A pedestrian walks past the mural "28 Blocks" by artist Garin Baker. (Ricky Carioti/The Washington Post)

It might have been the simple gray tones of the hulking monument under construction. Or maybe it was the contours of muscular men hard at work on what would become one of the most venerated statues in the nation. Or possibly it was the words beneath it:

"Without culture there can be no growth. . . . Without action, no progress. And without conflict, no victory." — Frederick Douglass.

Whatever it was, joggers stopped, cyclists dismounted and Metro riders peered out their windows during evening commuting hours this week to glimpse the newly installed mural that pays homage to the workers who built the statue in the Lincoln Memorial.

"It's beautiful," said Prameeka Patura, 27, who passed by the mural on an evening walk. "It's very creative. Now I'm thinking I need to go back and look up all this history."

"28 Blocks" by New York artist Garin Baker sits along the Metropolitan Branch Trail — a popular pedestrian and cyclist commuter trail in Northeast Washington that is surrounded by train tracks to the east and industrial buildings on the west. It is a tribute to the men — many of whom were the first and second generation of black men born free — who built the 120-ton marble statue. Italian immigrants also helped build the statue, which was designed by sculptor Daniel Chester French to sit in the memorial, planned by architect Henry Bacon.

The name comes from the 28 blocks of marble used to erect the statue between 1914 and 1922. The marble was carved from mountains in northwestern Georgia by the sons of African slaves, according to the D.C. Department of General Services. The marble was then sent to New York, where the statue was carved block by block. The blocks were later transported from New York to Washington through Union Station, upon which they were assembled for the first time.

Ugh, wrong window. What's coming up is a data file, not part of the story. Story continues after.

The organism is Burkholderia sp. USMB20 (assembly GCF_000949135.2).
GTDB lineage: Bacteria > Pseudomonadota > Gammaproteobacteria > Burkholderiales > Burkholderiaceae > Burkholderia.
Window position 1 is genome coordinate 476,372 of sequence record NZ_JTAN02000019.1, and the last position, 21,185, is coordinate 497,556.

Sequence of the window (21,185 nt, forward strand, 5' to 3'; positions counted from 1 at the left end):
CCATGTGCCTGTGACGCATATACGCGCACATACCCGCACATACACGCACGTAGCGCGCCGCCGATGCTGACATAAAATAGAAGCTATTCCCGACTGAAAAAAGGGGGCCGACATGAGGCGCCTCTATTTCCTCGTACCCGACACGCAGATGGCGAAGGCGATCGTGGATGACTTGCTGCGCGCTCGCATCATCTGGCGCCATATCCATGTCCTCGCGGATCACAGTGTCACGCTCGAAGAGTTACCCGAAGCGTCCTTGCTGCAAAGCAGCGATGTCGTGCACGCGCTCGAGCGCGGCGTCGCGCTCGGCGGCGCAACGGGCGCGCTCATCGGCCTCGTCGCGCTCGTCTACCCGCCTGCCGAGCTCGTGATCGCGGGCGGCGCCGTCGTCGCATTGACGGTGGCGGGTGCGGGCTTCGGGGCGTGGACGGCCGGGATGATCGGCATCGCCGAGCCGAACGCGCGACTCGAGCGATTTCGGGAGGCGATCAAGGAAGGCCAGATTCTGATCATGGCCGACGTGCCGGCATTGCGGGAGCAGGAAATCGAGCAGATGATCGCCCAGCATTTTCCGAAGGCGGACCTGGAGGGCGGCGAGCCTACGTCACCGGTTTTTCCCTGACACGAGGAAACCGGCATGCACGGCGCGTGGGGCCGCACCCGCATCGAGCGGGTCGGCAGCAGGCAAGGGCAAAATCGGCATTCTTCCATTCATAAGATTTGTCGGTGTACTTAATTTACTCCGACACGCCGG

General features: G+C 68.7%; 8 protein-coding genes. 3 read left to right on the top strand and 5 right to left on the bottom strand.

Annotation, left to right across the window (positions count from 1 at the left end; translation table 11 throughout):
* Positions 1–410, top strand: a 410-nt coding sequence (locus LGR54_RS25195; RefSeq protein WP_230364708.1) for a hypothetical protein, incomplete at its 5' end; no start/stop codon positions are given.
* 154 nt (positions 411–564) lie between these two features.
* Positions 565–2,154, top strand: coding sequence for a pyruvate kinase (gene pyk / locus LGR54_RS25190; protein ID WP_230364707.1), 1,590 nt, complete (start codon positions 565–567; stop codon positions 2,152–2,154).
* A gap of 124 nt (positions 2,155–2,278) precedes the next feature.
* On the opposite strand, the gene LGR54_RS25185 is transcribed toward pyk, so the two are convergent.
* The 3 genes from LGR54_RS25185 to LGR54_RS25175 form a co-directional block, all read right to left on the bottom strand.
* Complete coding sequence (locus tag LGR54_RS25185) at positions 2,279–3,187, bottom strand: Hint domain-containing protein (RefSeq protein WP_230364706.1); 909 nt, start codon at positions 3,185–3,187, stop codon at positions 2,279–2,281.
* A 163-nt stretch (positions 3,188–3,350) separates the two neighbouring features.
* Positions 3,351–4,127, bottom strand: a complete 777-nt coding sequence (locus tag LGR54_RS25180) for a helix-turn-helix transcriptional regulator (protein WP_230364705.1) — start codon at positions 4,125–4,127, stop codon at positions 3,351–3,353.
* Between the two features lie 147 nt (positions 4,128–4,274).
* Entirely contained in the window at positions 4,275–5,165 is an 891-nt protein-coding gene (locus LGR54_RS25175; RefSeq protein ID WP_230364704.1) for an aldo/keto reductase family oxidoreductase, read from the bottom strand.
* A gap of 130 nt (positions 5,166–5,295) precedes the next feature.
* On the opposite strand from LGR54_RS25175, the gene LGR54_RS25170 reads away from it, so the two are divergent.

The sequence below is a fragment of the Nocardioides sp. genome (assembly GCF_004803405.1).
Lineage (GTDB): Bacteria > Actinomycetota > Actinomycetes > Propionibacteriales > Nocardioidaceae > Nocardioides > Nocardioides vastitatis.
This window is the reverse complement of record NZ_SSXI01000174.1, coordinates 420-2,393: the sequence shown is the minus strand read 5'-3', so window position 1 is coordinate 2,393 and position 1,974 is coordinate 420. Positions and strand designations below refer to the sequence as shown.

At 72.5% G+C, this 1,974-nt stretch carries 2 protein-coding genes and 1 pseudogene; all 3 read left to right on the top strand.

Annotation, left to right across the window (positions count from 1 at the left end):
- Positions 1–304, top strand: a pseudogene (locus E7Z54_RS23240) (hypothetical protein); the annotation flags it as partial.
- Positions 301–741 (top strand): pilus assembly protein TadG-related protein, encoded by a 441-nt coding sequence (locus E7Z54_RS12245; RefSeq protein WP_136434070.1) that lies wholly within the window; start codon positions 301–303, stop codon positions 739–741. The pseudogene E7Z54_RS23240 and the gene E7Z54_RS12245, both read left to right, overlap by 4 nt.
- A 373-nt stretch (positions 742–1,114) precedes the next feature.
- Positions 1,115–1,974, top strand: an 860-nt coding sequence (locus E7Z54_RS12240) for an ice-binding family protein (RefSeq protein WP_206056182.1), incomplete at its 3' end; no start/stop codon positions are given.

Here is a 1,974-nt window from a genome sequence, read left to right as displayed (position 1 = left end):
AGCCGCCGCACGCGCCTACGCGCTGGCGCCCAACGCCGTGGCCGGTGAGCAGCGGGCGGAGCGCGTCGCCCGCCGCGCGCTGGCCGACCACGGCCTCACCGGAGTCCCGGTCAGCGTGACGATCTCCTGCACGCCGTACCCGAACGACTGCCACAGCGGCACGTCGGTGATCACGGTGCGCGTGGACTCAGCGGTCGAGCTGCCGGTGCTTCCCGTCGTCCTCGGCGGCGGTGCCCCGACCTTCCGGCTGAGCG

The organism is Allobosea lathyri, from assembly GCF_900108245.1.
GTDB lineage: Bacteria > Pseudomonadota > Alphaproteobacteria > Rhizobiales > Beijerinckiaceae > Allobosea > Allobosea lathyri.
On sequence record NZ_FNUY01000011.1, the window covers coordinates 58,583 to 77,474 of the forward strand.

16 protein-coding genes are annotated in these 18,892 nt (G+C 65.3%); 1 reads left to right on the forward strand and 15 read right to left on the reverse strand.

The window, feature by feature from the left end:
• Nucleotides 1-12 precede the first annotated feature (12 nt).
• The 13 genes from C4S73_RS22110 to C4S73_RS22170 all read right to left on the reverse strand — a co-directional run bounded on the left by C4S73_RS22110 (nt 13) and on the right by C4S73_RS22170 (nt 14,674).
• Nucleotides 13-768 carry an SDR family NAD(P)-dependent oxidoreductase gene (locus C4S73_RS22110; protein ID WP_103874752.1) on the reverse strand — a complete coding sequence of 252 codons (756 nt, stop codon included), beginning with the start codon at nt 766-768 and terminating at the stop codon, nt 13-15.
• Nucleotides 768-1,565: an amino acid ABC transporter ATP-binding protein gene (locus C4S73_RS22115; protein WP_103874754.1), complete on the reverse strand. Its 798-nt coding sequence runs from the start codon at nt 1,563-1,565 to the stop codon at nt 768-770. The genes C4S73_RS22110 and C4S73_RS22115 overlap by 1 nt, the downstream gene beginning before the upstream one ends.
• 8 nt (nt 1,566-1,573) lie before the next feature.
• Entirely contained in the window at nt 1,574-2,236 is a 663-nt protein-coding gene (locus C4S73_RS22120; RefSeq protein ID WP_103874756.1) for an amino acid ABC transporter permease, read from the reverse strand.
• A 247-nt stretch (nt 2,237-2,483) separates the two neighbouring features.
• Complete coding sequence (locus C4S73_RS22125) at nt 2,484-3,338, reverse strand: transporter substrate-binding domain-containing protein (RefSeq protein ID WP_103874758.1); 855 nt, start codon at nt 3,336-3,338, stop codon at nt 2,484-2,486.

The Department of General Services put out a $50,000 national call in spring 2016 for artists to submit proposals for a mural that would cover the vacant Penn Center building the city owns where New York Avenue NE meets the trail.

The city received 20 applications and ultimately settled on Baker's vision because the mural itself was striking and its message was particularly salient for that space, according to Joia Nuri, a public information officer for the department.

The Metropolitan Branch Trail runs parallel to the train tracks that ferry people from New York to Union Station. Visitors arriving from New York to the nation's capital by rail will be able to see the mural out their windows just before reaching the station.

"We selected this mural because of its connection to Washington. The Lincoln Memorial is one of the most iconic monuments in Washington," Nuri said. "The reaction has been phenomenal. We have just been standing there and watching people go by and stop and take pictures."

Baker said he was researching the history of the Lincoln Memorial and was "blown away" by the story. From there, he wanted to find a way to transform that history into a mural.

"When I started doing research, the story really started to unfold. I found a really symbolic story about America," Baker said. "These workers' souls and their hearts and their dreams are imbued in those stones. For an artist, it's a good thing."

It took Baker four months to hand-paint the mural on 156 sections of parachute cloth in his New York studio. He then used a special polymer glue to attach the mural to the facade of the building.

He said the color scheme of black, white and gray is intentional and carries symbolism.

"People see things in black and white, but it's really not the full story," he said. "Only through all the shades of gray do we see the full truth."

Nuri said the city has no immediate plans to put the Penn Center building to use, but it might eventually be used by D.C. Public Schools.